Lay Aside Your Cheap Running Shoes

One of the pleasures of diverse reading is finding unexpected connections between unrelated books. I found one of these recently as I was reading Shoe Dog by Phil Knight (a book about the founding and growth of Nike) and Devoted to God by Sinclair Ferguson (a book about the Christian’s growth in holiness)—two books I thoroughly enjoyed. The books and authors could hardly be more different, yet in this one way they agreed.

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While most of Shoe Dog is focused on Nike, Knight offers some “wisdom” on faith, and says some of the most ridiculous things you could ever read. Things like this: “Have faith in yourself, but also have faith in faith. Not faith as others define it. Faith as you define it. Faith as faith defines itself in your heart.” Say what? That makes no sense! Meanwhile Ferguson says some of the strongest, most life-shaping things about faith. “God never throws us back to rely on ourselves and our own resources. He encourages us to grow up as Christians by digging down ever more deeply into the riches of his grace in Jesus Christ. Christ himself is the rich and fertile soil in which Christian holiness puts down strong roots, grows tall and bears the fruit of the Spirit.”

Yet for these mile-wide differences, their books complement one another in at least one helpful way.

In an early section of Shoe Dog, Knight talks about his business partner Bill Bowerman and his obsession with developing running shoes that were lighter than any had ever been. Why this focus? Because a lighter running shoe translates to greater speed and faster times. It’s simple math, really. Knight explains:

One ounce sliced off a pair of shoes, he said, is equivalent to 55 pounds over one mile. He wasn’t kidding. His math was solid. You take the average man’s stride of six feet, spread it out over a mile (5,280 feet), you get 880 steps. Remove one ounce from each step—that’s 55 pounds on the button. Lightness, Bowerman believed, directly translated to less burden, which meant more energy, which meant more speed. And speed equaled winning. Bowerman didn’t like to lose. (I got it from him.) Thus lightness was his constant goal.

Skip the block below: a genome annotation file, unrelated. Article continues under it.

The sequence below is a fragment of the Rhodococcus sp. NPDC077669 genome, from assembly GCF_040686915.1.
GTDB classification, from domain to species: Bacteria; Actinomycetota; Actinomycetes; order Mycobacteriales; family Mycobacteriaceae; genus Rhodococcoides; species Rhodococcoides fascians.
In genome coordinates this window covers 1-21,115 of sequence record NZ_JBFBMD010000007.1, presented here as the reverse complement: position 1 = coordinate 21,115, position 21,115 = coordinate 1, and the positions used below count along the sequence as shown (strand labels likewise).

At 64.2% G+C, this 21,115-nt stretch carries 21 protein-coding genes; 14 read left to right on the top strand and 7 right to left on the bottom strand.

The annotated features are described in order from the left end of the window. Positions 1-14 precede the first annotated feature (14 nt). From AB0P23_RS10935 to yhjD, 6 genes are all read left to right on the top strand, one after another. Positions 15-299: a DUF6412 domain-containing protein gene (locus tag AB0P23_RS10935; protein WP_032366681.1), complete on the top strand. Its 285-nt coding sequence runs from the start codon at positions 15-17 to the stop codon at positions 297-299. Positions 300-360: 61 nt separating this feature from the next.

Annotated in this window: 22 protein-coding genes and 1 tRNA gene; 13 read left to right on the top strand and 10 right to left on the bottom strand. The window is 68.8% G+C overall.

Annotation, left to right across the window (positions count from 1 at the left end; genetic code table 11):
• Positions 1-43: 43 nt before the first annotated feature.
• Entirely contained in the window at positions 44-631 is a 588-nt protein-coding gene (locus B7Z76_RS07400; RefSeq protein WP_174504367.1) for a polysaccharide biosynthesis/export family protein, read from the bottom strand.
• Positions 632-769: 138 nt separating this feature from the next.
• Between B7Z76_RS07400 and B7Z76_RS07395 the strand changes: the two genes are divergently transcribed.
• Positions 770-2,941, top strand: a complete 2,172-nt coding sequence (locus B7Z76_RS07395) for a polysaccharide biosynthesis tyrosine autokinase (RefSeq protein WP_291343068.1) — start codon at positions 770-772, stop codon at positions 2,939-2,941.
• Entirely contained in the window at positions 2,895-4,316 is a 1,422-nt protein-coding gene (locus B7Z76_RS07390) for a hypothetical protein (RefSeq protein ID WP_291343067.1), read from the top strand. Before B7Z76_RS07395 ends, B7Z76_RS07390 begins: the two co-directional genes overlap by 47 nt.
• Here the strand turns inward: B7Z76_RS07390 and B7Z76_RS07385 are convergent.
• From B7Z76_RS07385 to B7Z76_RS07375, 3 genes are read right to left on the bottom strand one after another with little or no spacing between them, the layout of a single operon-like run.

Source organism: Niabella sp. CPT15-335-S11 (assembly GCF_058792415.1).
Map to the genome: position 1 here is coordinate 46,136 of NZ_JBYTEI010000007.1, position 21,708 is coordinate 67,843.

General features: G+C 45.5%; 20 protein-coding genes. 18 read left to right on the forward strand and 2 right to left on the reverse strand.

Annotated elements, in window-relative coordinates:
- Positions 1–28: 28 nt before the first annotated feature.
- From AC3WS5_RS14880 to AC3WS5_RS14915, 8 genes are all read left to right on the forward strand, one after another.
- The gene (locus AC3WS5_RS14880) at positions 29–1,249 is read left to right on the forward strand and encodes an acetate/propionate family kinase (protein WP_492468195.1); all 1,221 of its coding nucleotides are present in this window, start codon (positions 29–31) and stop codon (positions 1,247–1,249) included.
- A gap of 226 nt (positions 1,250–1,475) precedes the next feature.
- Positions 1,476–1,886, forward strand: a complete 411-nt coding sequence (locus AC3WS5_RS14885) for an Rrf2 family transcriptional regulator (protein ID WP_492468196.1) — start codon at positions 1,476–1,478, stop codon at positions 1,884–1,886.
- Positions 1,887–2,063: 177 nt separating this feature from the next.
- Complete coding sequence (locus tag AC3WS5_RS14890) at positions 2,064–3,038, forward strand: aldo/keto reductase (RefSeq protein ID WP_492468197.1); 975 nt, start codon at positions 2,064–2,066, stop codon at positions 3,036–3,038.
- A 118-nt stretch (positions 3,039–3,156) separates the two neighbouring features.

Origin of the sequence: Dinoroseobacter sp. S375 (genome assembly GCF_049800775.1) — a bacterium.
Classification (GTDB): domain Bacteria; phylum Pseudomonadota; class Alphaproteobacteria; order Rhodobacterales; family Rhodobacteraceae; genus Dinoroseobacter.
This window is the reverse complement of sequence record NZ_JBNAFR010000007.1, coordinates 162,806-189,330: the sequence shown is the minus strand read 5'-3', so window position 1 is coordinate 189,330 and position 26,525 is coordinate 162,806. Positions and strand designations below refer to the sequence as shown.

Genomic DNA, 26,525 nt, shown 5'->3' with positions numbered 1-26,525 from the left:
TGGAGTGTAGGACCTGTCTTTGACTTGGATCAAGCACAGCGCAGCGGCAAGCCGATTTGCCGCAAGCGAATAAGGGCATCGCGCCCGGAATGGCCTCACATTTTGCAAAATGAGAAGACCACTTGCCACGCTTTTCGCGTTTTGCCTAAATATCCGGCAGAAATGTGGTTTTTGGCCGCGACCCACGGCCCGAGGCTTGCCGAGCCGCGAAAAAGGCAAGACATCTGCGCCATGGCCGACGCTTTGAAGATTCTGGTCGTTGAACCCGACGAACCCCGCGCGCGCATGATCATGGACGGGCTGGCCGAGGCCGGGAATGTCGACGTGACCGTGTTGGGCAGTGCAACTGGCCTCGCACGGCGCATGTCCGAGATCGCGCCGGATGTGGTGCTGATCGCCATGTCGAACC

The extra weight of a running shoe, even if it is measured only in ounces, adds up over time, over the course of a long race. It can be the difference between winning and losing.

Meanwhile, in Devoted to God, Ferguson examines Hebrews 12:1 and its great challenge: “…let us also lay aside every weight, and sin which clings so closely, and let us run with endurance the race that is set before us.” Ferguson explains: “Excess weight is never a good thing. But its effects may not be immediately apparent—until we begin to run. Then it becomes a hindrance. Similarly in the Christian race. So, says the author of Hebrews, let us rid ourselves of everything that weighs us down, keeps us back, or hinders us from a swift obedience to Christ.” Let us rid ourselves of all sin and let us rid ourselves of all distractions.

Two authors, two books, two faiths, two topics, but one common theme: To run well you must rid yourself of all excess weight. It is true when running a race, it is true when pursuing Christ.